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Air Pollution Stunts Cognition

Particulates in the air can cause impaired learning and depression in mice.

Jul 6, 2011
Tia Ghose

Smoke stacksADIE REED VIA FLICKR

Air pollution has already been implicated in a variety of human diseases, including asthma, heart disease, and stroke. Now, new data in mice suggests that the air-borne particulates we breathe in throughout our lives may also slow learning and cause depression, according to a study published Tuesday (July 5) in Molecular Psychiatry.

“This is a really important study and they did a really nice job,” said Staci Bilbo, a neuroimmunologist at Duke University, who was not involved in the research. “It really is one of the first to show a lifetime exposure effect” of [pollution].

Several studies have shown that normal particulate matter in the air can trigger inflammation that leads to respiratory and cardiovascular problems. Previous research has also linked unnaturally high doses of air pollution to short-term changes in brain function in animals. But relatively little was known about how normal levels of pollution affect the brain long-term.

Laura Fonken, a neuroscientist at Ohio State University, and her colleagues suspected that even moderate levels of air pollution may also harm the brain. The researchers concentrated particulate matter made up of automobile, power plant, and factory emissions from ambient air in Columbus, Ohio, and created a new mixture with levels of pollution similar to that seen in countries with high levels of pollution, such as China and India.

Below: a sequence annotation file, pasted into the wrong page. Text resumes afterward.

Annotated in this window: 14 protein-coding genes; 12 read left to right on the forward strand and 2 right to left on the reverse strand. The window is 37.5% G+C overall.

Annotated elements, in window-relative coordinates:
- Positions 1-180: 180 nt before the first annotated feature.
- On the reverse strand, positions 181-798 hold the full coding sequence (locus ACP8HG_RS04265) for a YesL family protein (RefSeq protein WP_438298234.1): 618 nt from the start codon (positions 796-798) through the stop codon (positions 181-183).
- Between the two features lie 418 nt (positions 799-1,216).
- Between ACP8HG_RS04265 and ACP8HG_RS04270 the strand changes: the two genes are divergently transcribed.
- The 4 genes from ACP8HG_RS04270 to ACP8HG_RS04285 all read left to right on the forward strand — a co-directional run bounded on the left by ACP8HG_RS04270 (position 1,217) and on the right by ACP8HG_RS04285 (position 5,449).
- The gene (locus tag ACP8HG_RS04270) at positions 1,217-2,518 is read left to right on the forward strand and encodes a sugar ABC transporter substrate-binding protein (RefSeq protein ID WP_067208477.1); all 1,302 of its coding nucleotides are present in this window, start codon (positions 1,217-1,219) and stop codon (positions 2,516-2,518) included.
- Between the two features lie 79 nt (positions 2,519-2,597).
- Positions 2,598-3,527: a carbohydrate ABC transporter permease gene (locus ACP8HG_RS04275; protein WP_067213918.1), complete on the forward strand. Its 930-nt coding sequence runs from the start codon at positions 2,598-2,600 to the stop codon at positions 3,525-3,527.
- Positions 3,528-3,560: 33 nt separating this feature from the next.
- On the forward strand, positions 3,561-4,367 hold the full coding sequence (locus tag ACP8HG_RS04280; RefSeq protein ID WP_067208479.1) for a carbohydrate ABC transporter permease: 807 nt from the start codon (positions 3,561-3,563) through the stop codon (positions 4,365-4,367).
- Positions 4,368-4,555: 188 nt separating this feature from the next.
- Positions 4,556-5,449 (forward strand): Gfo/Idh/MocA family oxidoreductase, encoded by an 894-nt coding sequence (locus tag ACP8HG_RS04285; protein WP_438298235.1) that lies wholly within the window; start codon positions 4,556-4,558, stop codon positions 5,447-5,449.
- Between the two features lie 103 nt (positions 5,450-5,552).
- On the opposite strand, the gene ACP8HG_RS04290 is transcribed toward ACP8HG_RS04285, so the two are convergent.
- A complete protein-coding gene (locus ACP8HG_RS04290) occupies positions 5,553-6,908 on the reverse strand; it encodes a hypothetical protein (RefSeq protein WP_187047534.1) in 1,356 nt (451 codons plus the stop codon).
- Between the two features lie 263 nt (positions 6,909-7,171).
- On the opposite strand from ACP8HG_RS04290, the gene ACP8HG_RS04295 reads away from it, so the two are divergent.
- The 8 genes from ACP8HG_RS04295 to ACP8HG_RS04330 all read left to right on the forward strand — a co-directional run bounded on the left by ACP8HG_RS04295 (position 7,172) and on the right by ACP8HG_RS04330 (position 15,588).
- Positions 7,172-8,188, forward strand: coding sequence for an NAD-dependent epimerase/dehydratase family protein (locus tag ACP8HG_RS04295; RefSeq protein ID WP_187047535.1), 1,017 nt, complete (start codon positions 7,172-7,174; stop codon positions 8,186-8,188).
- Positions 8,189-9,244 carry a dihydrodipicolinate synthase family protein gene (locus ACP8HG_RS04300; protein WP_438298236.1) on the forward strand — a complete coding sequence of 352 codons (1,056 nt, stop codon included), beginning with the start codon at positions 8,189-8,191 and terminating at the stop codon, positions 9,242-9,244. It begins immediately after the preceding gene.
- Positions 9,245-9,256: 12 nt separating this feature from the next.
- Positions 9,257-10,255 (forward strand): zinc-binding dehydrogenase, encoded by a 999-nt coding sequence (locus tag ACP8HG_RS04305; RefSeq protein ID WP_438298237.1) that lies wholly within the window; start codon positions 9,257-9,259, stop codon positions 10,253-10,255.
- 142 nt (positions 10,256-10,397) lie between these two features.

The researchers then exposed one group of male mice to the dirty air for 6 hours a day, five days a week, while providing another group with filtered air. After ten months, the mice went through a battery of tests, including a maze test that assessed learning and memory, and a forced swim test that measured levels of despair. Mice that breathed the polluted air were slower to learn the maze’s escape route and gave up swimming more quickly, a sign of depression.

When the group analyzed the brains of the mice, they found the hippocampus had fewer connections between neurons and high levels of cytokines and TNF-alpha, molecules known to cause inflammation.

“This suggests that there may be some mild, chronic, low-grade inflammation in the mice exposed to particulate matter,” Fonken said. The researchers think the inflammation may be reducing the neuronal connections and in turn lowering the rats’ cognitive abilities.

But the study focused exclusively on male mice, so it remains to be seen whether the same effects will hold true in female mice, as well as other species. “They didn’t study females, which I was very disappointed to see, because we’re half the population,” said Stacy Bilbo, a neuroscientist at Duke University in Durham, N.C. who was not involved in the study. Females (both the mouse and human varieties) are also more prone to depression, she said.

Furthermore, significant differences between the nasal tracts and lungs of rodents versus humans may affect how the species respond to inhaled pollution, Bilbo added, and thus human studies are needed—and soon—to really understand how air pollution is affecting people. “I think that we really need to start to understand what it is that we’re doing to ourselves.”

L. Fonken, et. al, “Air pollution impairs cognition, provokes depressive-like behaviors and alters hippocampal cytokine expression and morphology,” Molecular Psychiatry, http://dx.doi.org/10.1038/mp.2011.76, 2011. 

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